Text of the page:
Cathay Pacific says net profit tripled in 2013

Hong Kong flagship carrier Cathay Pacific said on Wednesday net profit more than tripled last year thanks to a rise in demand from Chinese travellers and fuel cost-saving measures.

Hong Kong's flagship airline Cathay Pacific reports its net profit more than tripling to HK$2.62 billion ($338 million) in 2013

The airline said profit jumped to HK$2.62 billion ($338 million) from HK$862 million in 2012 as revenue climbed 1.1 percent to HK$100.5 billion.

The 204 percent increase helped the firm recover from a painful 2012, when its bottom line was hammered by the effects of the eurozone crisis as well as persistently high fuel prices.

The result was in line with the average HK$2.74 billion net profit forecast by analysts, according to Dow Jones newswires.

However the figure is still well down from the HK$5.5 billion profit seen in 2011.

"The operating environment remained challenging throughout 2013... It was therefore encouraging to see an improvement in our overall performance," company chairman Christopher Pratt said in a filing to the Hong Kong Stock Exchange.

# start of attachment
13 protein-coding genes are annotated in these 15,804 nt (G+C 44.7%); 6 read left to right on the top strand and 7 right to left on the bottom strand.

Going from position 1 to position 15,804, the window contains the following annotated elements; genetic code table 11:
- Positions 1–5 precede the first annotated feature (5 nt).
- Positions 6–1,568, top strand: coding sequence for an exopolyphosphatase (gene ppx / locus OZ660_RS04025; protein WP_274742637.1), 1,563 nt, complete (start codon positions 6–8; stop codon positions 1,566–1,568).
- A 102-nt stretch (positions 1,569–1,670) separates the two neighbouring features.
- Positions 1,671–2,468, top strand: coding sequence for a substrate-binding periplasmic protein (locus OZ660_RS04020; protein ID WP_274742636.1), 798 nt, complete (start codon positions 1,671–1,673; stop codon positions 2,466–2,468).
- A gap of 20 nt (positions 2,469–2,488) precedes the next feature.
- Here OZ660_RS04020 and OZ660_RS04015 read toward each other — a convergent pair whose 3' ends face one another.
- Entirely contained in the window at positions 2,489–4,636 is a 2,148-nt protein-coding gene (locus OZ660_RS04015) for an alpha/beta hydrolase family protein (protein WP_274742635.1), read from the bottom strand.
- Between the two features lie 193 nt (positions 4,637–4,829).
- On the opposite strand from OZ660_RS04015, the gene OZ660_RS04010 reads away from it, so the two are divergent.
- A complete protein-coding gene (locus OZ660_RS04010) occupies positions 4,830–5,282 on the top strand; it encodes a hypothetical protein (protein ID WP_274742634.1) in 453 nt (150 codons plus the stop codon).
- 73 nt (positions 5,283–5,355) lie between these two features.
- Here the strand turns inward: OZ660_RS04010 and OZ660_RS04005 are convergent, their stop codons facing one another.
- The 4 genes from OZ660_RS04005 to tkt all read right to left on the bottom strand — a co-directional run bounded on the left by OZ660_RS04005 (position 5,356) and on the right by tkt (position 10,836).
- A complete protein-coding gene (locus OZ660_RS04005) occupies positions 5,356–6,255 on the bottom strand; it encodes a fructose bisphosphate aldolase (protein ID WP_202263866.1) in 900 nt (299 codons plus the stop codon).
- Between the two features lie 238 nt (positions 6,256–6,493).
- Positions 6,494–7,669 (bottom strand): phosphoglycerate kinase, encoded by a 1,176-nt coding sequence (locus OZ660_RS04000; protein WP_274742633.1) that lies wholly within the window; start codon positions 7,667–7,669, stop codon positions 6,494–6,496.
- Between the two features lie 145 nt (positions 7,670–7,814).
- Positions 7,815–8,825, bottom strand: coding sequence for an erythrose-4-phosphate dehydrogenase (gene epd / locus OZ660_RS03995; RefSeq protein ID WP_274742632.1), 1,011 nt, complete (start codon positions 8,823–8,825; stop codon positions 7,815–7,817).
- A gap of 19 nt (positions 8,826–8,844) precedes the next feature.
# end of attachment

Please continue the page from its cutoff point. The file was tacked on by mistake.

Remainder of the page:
Cathay, which also owns Hong Kong-based airline DragonAir, said it transported almost 30 million passengers in 2013, an increase of 3.3 percent from the previous year, helped by strong demand for leisure travel from its base in Hong Kong, a jump in outbound travel from mainland China and promotional ticket programmes.

Fuel remains the most significant cost, the company said, accounting for 39.0 percent of total operating costs in 2013.

The airline said it had helped combat high fuel prices by withdrawing older planes and operating more long-haul services using fuel-efficient Boeing 777-300ER aircraft. The company also reshuffled schedules, helping bring down fuel costs by 4.6 percent year-on-year, it said.

Pratt said its cargo business had been hit by weak demand since April 2011, with revenue falling 3.6 percent to HK$23.7 billion.

But the company said it remained confident in the city as an aviation hub.

An investment of HK$5.9 billion into a new cargo terminal at Hong Kong airport, which opened last year, "will bear fruit in the long term", it said.

The airline has also faced stiff competition from low-cost carriers, particularly in Southeast Asia.

In 2013, Cathay Pacific acquired 19 new aircraft, including five Airbus A330-300 aircraft nine Boeing 777-300ER aircraft and five Boeing 747-8F freighters.

Cathay was trading down 1.8 percent at HK$15.5 early afternoon Wednesday in Hong Kong.

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